US President Donald Trump has condemned the killing of dozens of civilians in northern Syria in an apparent chemical weapons attack by Syria's air force.
It was an "affront to humanity", he said, adding: "When you kill innocent children, innocent babies, little babies... that crosses... many lines."
He did not mention Russia, Syria's ally, which says chemical weapons in rebel hands may have been released.
But America's envoy to the UN accused Russia of covering up for Damascus.
"Time and time again Russia uses the same false narrative to deflect attention from their ally in Damascus," Nikki Haley said during a heated UN Security Council debate in New York.
Hinting at possible unilateral action by the US, she added: "When the United Nations consistently fails in its duty to act collectively, there are times in the life of states that we are compelled to take our own action."
The government of Syrian President Bashar al-Assad denies its forces launched a chemical weapons attack.
According to UK-based monitoring group the Syrian Observatory for Human Rights, 86 people - 30 of them children - were killed in the chemical incident in Khan Sheikhoun, Idlib province, on Tuesday.
Both the World Health Organization and medical charity MSF said some of the victims had symptoms consistent with exposure to nerve agents.
Turkey's Justice Minister Bekir Bozdag said post-mortem examinations carried out on three victims of the attack had confirmed that chemical weapons were used, and that President Assad's forces were responsible.
He did not give further details.
Thirty-two people were taken to Turkey for treatment after Tuesday's air strike, and three of them subsequently died.
A change in US policy? By BBC defence and diplomatic correspondent Jonathan Marcus
Could regime change in Syria now rise up the agenda for a US administration that has so far clearly prioritised the battle against the Islamic State (IS) group?
There have been hints too of unilateral action, but most of the options are more difficult now than when President Barack Obama's "red line" was crossed back in 2013.
Bombing the Assad regime must take account of Russian air defences and advisers on the ground. Arming the opposition to President Assad was another option - but today who exactly is there to arm?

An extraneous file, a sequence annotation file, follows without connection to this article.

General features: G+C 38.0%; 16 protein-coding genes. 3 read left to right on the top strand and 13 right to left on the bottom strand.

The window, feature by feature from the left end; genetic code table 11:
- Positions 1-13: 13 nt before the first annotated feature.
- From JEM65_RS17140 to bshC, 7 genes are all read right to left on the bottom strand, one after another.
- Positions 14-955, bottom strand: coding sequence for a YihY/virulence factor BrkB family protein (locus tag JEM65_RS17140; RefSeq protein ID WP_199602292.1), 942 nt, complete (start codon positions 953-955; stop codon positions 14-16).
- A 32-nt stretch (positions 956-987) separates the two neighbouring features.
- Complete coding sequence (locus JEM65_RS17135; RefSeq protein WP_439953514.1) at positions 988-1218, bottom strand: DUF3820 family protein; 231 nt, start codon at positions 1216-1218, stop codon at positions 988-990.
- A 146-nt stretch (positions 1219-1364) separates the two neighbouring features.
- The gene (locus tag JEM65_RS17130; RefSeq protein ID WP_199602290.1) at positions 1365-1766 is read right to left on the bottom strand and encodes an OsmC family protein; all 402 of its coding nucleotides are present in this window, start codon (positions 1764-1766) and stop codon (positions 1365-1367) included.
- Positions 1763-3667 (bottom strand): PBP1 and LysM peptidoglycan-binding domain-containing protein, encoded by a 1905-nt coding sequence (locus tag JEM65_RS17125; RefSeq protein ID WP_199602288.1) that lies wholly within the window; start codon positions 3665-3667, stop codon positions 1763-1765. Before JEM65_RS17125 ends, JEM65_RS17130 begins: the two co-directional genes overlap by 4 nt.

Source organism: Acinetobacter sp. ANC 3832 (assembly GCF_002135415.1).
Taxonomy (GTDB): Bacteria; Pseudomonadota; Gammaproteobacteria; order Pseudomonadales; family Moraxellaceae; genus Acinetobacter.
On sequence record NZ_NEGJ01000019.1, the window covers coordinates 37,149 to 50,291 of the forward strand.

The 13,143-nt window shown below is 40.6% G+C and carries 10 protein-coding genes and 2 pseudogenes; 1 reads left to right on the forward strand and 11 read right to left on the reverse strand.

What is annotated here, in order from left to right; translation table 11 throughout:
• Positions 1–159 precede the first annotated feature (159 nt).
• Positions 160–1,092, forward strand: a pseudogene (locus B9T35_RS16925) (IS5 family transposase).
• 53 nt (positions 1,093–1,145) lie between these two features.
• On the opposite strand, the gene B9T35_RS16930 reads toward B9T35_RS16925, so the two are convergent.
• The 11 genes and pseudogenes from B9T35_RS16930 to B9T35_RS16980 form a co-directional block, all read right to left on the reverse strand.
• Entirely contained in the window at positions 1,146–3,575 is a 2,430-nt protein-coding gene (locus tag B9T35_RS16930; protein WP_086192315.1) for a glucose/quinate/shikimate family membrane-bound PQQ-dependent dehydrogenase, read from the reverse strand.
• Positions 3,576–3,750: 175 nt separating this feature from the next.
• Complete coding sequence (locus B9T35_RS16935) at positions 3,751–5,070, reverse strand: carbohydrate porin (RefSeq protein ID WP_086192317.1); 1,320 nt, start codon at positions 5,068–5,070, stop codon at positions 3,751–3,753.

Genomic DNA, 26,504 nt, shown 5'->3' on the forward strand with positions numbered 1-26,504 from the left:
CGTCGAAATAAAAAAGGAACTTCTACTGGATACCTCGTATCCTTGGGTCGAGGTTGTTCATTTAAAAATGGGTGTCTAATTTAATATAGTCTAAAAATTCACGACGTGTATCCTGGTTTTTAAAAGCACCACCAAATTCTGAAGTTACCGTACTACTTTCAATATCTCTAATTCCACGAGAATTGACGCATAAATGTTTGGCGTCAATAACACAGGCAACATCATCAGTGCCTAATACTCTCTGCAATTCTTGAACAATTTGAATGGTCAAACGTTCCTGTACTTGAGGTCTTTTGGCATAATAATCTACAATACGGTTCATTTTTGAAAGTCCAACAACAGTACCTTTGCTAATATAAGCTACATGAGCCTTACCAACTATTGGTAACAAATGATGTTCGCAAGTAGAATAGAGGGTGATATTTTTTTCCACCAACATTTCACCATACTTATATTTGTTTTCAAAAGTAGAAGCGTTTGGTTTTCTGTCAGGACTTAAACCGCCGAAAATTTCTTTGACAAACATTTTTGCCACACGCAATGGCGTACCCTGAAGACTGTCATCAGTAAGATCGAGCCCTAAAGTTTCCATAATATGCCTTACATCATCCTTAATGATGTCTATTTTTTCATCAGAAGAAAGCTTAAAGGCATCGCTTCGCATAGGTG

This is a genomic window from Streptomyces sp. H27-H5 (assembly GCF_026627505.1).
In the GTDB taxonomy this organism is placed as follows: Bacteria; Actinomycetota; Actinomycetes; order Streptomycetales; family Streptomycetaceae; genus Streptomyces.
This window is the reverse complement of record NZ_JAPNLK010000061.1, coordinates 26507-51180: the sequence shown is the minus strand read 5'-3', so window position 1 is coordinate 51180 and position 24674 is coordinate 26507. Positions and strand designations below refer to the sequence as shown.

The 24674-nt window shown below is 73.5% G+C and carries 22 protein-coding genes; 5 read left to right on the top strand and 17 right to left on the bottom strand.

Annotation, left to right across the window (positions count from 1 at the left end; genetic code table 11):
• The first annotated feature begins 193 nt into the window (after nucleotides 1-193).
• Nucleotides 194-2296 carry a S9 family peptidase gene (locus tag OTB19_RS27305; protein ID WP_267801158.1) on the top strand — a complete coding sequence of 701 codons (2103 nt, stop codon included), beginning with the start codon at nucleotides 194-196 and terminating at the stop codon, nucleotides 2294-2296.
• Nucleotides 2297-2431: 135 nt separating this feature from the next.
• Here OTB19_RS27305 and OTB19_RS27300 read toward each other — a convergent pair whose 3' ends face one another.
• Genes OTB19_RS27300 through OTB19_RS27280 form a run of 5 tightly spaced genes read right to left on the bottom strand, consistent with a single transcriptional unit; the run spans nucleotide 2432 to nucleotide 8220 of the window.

Many of the most effective rebel groups are close to al-Qaeda, while Washington's closest allies - the Kurds - are largely fighting IS, and arming them would upset Turkey.
This is a big test for the Trump administration, but so far rhetoric has got way ahead of policy. What's needed is a genuine strategic view for Syria's future, not just a tactical response.
What do US leaders say?
Mr Trump said: "I will tell you, it's already happened, that my attitude towards Syria and Assad has changed very much... You're now talking about a whole different level."
Asked during a meeting with Jordan's King Abdullah at the White House whether he was formulating a new policy towards Syria, Mr Trump told reporters, "You'll see."
Vice-President Mike Pence said "all options are on the table" regarding Syria.
In an interview with Fox News, he added: "The Russians are in a close working alliance with the Assad regime in Syria, and the time has come for them to keep the word that they made to see to the elimination of chemical weapons so that they no longer threaten the people in that country."
Only last week, Ms Haley said the US was no longer prioritising the removal of President Assad, a shift in US policy from the Obama era.
What do the Russians say?
Russia has acknowledged that Syrian planes did attack Khan Sheikhoun but says the aircraft struck a depot producing chemical weapons, for use by militants in Iraq.
On Tuesday "Syrian aviation made a strike on a large terrorist ammunition depot and a concentration of military hardware in the eastern outskirts of Khan Sheikhoun town," Russian defence ministry spokesman Igor Konoshenkov said.
Has Assad used chemical weapons before?
The Syrian government was accused by Western powers of firing rockets filled with Sarin at Ghouta, Damascus, killing hundreds of people in August 2013.
President Assad denied the charge, blaming rebel fighters, but he did subsequently agree to destroy Syria's chemical arsenal.
Despite that, the Organisation for the Prohibition of Chemical Weapons has continued to document the use of toxic chemicals in attacks in Syria.
Thursday also saw Syrian Foreign Minister Walid Muallem repeat the denials from Damascus.
"I stress to you once again that our army has never used chemical weapons and will not use chemical weapons," he said, "not only against our civilians, our people, but also will not use chemical weapons against the terrorists who are attacking our civilians with their mortar shells and killing civilians."
More than 250,000 people have been killed in Syria's civil war and, after more than six years, no political solution to the fighting is in sight.